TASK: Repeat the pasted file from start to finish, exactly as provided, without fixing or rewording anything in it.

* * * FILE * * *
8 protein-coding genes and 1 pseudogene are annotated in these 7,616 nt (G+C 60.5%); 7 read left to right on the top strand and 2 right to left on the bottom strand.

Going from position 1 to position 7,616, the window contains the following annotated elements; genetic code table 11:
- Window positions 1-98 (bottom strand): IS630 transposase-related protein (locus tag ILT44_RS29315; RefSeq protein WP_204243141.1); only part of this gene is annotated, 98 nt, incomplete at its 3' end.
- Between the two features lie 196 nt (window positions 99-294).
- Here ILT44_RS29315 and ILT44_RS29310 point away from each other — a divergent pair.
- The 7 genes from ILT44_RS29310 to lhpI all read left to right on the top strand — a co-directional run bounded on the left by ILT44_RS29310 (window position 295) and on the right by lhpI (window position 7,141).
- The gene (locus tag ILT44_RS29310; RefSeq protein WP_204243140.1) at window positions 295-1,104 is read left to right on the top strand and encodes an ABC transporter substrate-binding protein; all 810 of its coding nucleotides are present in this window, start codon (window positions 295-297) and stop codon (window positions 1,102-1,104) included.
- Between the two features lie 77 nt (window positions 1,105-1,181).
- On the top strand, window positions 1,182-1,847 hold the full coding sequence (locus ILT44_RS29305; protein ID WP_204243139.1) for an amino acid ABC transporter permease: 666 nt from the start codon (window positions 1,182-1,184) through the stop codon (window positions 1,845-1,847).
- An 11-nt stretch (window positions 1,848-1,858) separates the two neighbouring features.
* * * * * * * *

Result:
8 protein-coding genes and 1 pseudogene are annotated in these 7,616 nt (G+C 60.5%); 7 read left to right on the top strand and 2 right to left on the bottom strand.

Going from position 1 to position 7,616, the window contains the following annotated elements; genetic code table 11:
- Window positions 1-98 (bottom strand): IS630 transposase-related protein (locus tag ILT44_RS29315; RefSeq protein WP_204243141.1); only part of this gene is annotated, 98 nt, incomplete at its 3' end.
- Between the two features lie 196 nt (window positions 99-294).
- Here ILT44_RS29315 and ILT44_RS29310 point away from each other — a divergent pair.
- The 7 genes from ILT44_RS29310 to lhpI all read left to right on the top strand — a co-directional run bounded on the left by ILT44_RS29310 (window position 295) and on the right by lhpI (window position 7,141).
- The gene (locus tag ILT44_RS29310; RefSeq protein WP_204243140.1) at window positions 295-1,104 is read left to right on the top strand and encodes an ABC transporter substrate-binding protein; all 810 of its coding nucleotides are present in this window, start codon (window positions 295-297) and stop codon (window positions 1,102-1,104) included.
- Between the two features lie 77 nt (window positions 1,105-1,181).
- On the top strand, window positions 1,182-1,847 hold the full coding sequence (locus ILT44_RS29305; protein ID WP_204243139.1) for an amino acid ABC transporter permease: 666 nt from the start codon (window positions 1,182-1,184) through the stop codon (window positions 1,845-1,847).
- An 11-nt stretch (window positions 1,848-1,858) separates the two neighbouring features.